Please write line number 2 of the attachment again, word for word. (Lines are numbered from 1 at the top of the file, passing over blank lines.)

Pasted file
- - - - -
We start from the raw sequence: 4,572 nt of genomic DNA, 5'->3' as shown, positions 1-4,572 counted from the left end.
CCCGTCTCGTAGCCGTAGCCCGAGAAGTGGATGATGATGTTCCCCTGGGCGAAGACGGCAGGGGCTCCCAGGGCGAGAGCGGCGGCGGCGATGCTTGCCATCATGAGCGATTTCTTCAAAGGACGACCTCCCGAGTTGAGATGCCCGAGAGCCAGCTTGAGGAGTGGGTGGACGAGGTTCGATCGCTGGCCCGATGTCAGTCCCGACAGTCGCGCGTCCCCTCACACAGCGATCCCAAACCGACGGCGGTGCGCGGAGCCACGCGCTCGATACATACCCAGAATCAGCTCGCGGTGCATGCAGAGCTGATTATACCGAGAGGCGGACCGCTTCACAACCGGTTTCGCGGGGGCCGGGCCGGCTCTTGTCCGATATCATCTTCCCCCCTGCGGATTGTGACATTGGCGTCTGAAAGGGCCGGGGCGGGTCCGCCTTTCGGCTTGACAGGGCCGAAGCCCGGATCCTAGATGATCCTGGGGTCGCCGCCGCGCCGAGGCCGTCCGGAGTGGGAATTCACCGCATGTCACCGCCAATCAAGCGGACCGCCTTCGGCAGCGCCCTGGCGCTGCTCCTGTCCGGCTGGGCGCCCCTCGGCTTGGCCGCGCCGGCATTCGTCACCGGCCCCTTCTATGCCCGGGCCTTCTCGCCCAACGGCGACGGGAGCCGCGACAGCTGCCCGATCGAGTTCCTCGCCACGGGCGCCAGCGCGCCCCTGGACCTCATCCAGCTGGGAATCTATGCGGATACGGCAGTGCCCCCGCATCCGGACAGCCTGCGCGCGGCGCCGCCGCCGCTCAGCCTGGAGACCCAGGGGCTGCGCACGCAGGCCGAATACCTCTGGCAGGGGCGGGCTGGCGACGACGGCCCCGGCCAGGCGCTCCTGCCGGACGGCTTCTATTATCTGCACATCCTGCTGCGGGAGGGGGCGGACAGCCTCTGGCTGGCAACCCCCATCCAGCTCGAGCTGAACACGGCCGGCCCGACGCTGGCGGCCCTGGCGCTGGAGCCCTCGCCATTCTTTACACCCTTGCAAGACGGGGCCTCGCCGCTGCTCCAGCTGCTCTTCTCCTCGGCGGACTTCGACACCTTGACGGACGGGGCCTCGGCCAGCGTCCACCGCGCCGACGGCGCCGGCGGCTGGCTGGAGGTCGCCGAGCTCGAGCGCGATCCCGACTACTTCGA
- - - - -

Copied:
CCCGTCTCGTAGCCGTAGCCCGAGAAGTGGATGATGATGTTCCCCTGGGCGAAGACGGCAGGGGCTCCCAGGGCGAGAGCGGCGGCGGCGATGCTTGCCATCATGAGCGATTTCTTCAAAGGACGACCTCCCGAGTTGAGATGCCCGAGAGCCAGCTTGAGGAGTGGGTGGACGAGGTTCGATCGCTGGCCCGATGTCAGTCCCGACAGTCGCGCGTCCCCTCACACAGCGATCCCAAACCGACGGCGGTGCGCGGAGCCACGCGCTCGATACATACCCAGAATCAGCTCGCGGTGCATGCAGAGCTGATTATACCGAGAGGCGGACCGCTTCACAACCGGTTTCGCGGGGGCCGGGCCGGCTCTTGTCCGATATCATCTTCCCCCCTGCGGATTGTGACATTGGCGTCTGAAAGGGCCGGGGCGGGTCCGCCTTTCGGCTTGACAGGGCCGAAGCCCGGATCCTAGATGATCCTGGGGTCGCCGCCGCGCCGAGGCCGTCCGGAGTGGGAATTCACCGCATGTCACCGCCAATCAAGCGGACCGCCTTCGGCAGCGCCCTGGCGCTGCTCCTGTCCGGCTGGGCGCCCCTCGGCTTGGCCGCGCCGGCATTCGTCACCGGCCCCTTCTATGCCCGGGCCTTCTCGCCCAACGGCGACGGGAGCCGCGACAGCTGCCCGATCGAGTTCCTCGCCACGGGCGCCAGCGCGCCCCTGGACCTCATCCAGCTGGGAATCTATGCGGATACGGCAGTGCCCCCGCATCCGGACAGCCTGCGCGCGGCGCCGCCGCCGCTCAGCCTGGAGACCCAGGGGCTGCGCACGCAGGCCGAATACCTCTGGCAGGGGCGGGCTGGCGACGACGGCCCCGGCCAGGCGCTCCTGCCGGACGGCTTCTATTATCTGCACATCCTGCTGCGGGAGGGGGCGGACAGCCTCTGGCTGGCAACCCCCATCCAGCTCGAGCTGAACACGGCCGGCCCGACGCTGGCGGCCCTGGCGCTGGAGCCCTCGCCATTCTTTACACCCTTGCAAGACGGGGCCTCGCCGCTGCTCCAGCTGCTCTTCTCCTCGGCGGACTTCGACACCTTGACGGACGGGGCCTCGGCCAGCGTCCACCGCGCCGACGGCGCCGGCGGCTGGCTGGAGGTCGCCGAGCTCGAGCGCGATCCCGACTACTTCGA